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Apple announces US$200 million "Restore Fund" to remove carbon dioxide from atmosphere

By Kenny Yeo - on 16 Apr 2021, 9:34am

Apple announces US$200 million "Restore Fund" to remove carbon dioxide from atmosphere

(Image source: Apple)

Apple is starting a US$200 million fund in collaboration with Conservation International and Goldman Sachs that will help remove carbon dioxide from the atmosphere.

Dubbed the "Restore Fund", it will be used to make investments in forestry projects. The aim is to remove up to 1 million metric tons of carbon dioxide annually from the atmosphere, which, according to Apple, is equivalent to the amount of fuel used by over 200,000 cars.

What's unique about the fund is that instead of just pumping money to plant trees, it seeks to invest in projects that demonstrate viable financial models so that it can encourage further investment in similar projects.

Lisa Jackson, Apple's vice president of Environment, Policy, and Social Initiatives said:

Nature provides some of the best tools to remove carbon from the atmosphere. Forests, wetlands, and grasslands draw carbon from the atmosphere and store it away permanently in their soils, roots, and branches. Through creating a fund that generates both a financial return as well as real, and measurable carbon impacts, we aim to drive broader change in the future — encouraging investment in carbon removal around the globe. Our hope is that others share our goals and contribute their resources to support and protect critical ecosystems.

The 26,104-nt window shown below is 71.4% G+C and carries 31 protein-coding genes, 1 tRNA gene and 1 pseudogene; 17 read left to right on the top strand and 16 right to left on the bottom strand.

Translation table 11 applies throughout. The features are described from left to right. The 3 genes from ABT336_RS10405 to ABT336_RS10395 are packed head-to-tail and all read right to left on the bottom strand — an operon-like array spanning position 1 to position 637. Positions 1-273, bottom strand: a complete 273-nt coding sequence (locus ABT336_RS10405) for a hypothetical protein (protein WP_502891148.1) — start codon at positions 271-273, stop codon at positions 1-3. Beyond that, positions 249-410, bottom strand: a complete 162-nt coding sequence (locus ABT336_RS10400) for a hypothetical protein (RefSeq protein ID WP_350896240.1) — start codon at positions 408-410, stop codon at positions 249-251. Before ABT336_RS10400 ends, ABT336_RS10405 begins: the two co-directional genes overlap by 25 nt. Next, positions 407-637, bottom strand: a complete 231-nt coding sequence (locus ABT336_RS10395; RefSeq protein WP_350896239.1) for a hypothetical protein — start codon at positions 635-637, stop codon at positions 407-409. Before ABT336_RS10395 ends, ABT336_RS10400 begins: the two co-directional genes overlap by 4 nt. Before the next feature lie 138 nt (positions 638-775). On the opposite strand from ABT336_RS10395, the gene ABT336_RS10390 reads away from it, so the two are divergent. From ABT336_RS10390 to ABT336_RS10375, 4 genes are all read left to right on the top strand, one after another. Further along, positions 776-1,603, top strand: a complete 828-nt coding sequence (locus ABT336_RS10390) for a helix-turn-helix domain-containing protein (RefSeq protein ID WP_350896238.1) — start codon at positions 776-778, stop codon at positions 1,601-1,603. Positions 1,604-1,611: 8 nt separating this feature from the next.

This fund is part of Apple's broader goal to become 100% carbon neutral by the end of this decade. Apple says the goal is to eliminate 75% of emissions for its supply chain and products, with the remaining 25% coming from projects such as these to remove carbon dioxide from the atmosphere.

To ensure that the carbon dioxide stored in forests is being accurately measured and permanently locked out from the atmosphere, the Restore Fund will use international standards of measurements developed by recognised institutions such as Verra, the Intergovernmental Panel on Climate Change, and the UN Climate Convention.

Source: Apple

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